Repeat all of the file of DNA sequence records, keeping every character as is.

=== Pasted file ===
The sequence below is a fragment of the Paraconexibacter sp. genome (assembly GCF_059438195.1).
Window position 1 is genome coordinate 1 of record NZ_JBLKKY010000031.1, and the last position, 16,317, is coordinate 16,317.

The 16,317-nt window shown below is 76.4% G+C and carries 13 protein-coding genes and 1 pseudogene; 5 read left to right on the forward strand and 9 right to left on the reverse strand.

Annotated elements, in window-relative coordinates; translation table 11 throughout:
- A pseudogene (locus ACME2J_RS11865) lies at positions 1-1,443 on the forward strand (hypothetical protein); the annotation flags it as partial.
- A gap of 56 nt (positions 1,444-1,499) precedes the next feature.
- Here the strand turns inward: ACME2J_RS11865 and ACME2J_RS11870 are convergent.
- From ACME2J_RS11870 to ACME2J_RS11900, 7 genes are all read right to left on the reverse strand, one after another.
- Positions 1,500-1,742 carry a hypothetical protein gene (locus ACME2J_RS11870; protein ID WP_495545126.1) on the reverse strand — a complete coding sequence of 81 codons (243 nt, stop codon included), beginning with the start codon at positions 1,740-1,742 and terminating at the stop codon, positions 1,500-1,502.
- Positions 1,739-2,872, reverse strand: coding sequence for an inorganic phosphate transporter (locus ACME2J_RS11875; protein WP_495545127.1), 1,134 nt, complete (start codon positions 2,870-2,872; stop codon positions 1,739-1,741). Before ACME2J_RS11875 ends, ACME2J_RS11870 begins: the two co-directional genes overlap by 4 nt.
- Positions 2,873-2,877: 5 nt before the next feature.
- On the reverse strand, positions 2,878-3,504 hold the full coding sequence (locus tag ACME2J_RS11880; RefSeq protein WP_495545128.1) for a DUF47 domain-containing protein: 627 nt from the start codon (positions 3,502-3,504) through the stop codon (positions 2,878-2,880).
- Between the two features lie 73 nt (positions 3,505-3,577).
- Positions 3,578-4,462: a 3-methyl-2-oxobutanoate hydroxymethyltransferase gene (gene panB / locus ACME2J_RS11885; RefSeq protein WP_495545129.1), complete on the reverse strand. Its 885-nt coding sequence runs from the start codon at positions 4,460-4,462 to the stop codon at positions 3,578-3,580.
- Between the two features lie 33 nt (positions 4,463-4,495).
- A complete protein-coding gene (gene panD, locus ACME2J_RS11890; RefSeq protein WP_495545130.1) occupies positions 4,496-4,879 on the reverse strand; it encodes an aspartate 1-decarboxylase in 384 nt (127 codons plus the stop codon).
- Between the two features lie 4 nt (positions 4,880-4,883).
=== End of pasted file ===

The sequence below is a fragment of the Paraconexibacter sp. genome (assembly GCF_059438195.1).
Window position 1 is genome coordinate 1 of record NZ_JBLKKY010000031.1, and the last position, 16,317, is coordinate 16,317.

The 16,317-nt window shown below is 76.4% G+C and carries 13 protein-coding genes and 1 pseudogene; 5 read left to right on the forward strand and 9 right to left on the reverse strand.

Annotated elements, in window-relative coordinates; translation table 11 throughout:
- A pseudogene (locus ACME2J_RS11865) lies at positions 1-1,443 on the forward strand (hypothetical protein); the annotation flags it as partial.
- A gap of 56 nt (positions 1,444-1,499) precedes the next feature.
- Here the strand turns inward: ACME2J_RS11865 and ACME2J_RS11870 are convergent.
- From ACME2J_RS11870 to ACME2J_RS11900, 7 genes are all read right to left on the reverse strand, one after another.
- Positions 1,500-1,742 carry a hypothetical protein gene (locus ACME2J_RS11870; protein ID WP_495545126.1) on the reverse strand — a complete coding sequence of 81 codons (243 nt, stop codon included), beginning with the start codon at positions 1,740-1,742 and terminating at the stop codon, positions 1,500-1,502.
- Positions 1,739-2,872, reverse strand: coding sequence for an inorganic phosphate transporter (locus ACME2J_RS11875; protein WP_495545127.1), 1,134 nt, complete (start codon positions 2,870-2,872; stop codon positions 1,739-1,741). Before ACME2J_RS11875 ends, ACME2J_RS11870 begins: the two co-directional genes overlap by 4 nt.
- Positions 2,873-2,877: 5 nt before the next feature.
- On the reverse strand, positions 2,878-3,504 hold the full coding sequence (locus tag ACME2J_RS11880; RefSeq protein WP_495545128.1) for a DUF47 domain-containing protein: 627 nt from the start codon (positions 3,502-3,504) through the stop codon (positions 2,878-2,880).
- Between the two features lie 73 nt (positions 3,505-3,577).
- Positions 3,578-4,462: a 3-methyl-2-oxobutanoate hydroxymethyltransferase gene (gene panB / locus ACME2J_RS11885; RefSeq protein WP_495545129.1), complete on the reverse strand. Its 885-nt coding sequence runs from the start codon at positions 4,460-4,462 to the stop codon at positions 3,578-3,580.
- Between the two features lie 33 nt (positions 4,463-4,495).
- A complete protein-coding gene (gene panD, locus ACME2J_RS11890; RefSeq protein WP_495545130.1) occupies positions 4,496-4,879 on the reverse strand; it encodes an aspartate 1-decarboxylase in 384 nt (127 codons plus the stop codon).
- Between the two features lie 4 nt (positions 4,880-4,883).